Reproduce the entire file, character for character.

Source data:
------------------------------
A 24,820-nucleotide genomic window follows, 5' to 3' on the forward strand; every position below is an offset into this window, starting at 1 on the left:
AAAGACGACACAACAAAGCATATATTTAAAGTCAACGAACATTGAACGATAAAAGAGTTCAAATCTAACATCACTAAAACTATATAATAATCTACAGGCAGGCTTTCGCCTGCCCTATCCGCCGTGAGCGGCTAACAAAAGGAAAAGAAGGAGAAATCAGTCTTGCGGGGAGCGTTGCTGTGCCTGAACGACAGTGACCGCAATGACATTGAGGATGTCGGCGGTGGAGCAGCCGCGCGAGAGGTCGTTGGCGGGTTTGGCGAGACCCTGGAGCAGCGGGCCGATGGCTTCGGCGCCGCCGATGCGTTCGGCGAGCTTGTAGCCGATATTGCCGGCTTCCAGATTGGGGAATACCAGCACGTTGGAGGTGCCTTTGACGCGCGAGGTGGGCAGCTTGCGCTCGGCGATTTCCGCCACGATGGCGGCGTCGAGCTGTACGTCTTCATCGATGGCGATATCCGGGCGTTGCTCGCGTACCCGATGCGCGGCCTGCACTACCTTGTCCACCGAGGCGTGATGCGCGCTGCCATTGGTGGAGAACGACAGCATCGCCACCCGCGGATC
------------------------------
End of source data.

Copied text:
A 24,820-nucleotide genomic window follows, 5' to 3' on the forward strand; every position below is an offset into this window, starting at 1 on the left:
AAAGACGACACAACAAAGCATATATTTAAAGTCAACGAACATTGAACGATAAAAGAGTTCAAATCTAACATCACTAAAACTATATAATAATCTACAGGCAGGCTTTCGCCTGCCCTATCCGCCGTGAGCGGCTAACAAAAGGAAAAGAAGGAGAAATCAGTCTTGCGGGGAGCGTTGCTGTGCCTGAACGACAGTGACCGCAATGACATTGAGGATGTCGGCGGTGGAGCAGCCGCGCGAGAGGTCGTTGGCGGGTTTGGCGAGACCCTGGAGCAGCGGGCCGATGGCTTCGGCGCCGCCGATGCGTTCGGCGAGCTTGTAGCCGATATTGCCGGCTTCCAGATTGGGGAATACCAGCACGTTGGAGGTGCCTTTGACGCGCGAGGTGGGCAGCTTGCGCTCGGCGATTTCCGCCACGATGGCGGCGTCGAGCTGTACGTCTTCATCGATGGCGATATCCGGGCGTTGCTCGCGTACCCGATGCGCGGCCTGCACTACCTTGTCCACCGAGGCGTGATGCGCGCTGCCATTGGTGGAGAACGACAGCATCGCCACCCGCGGATC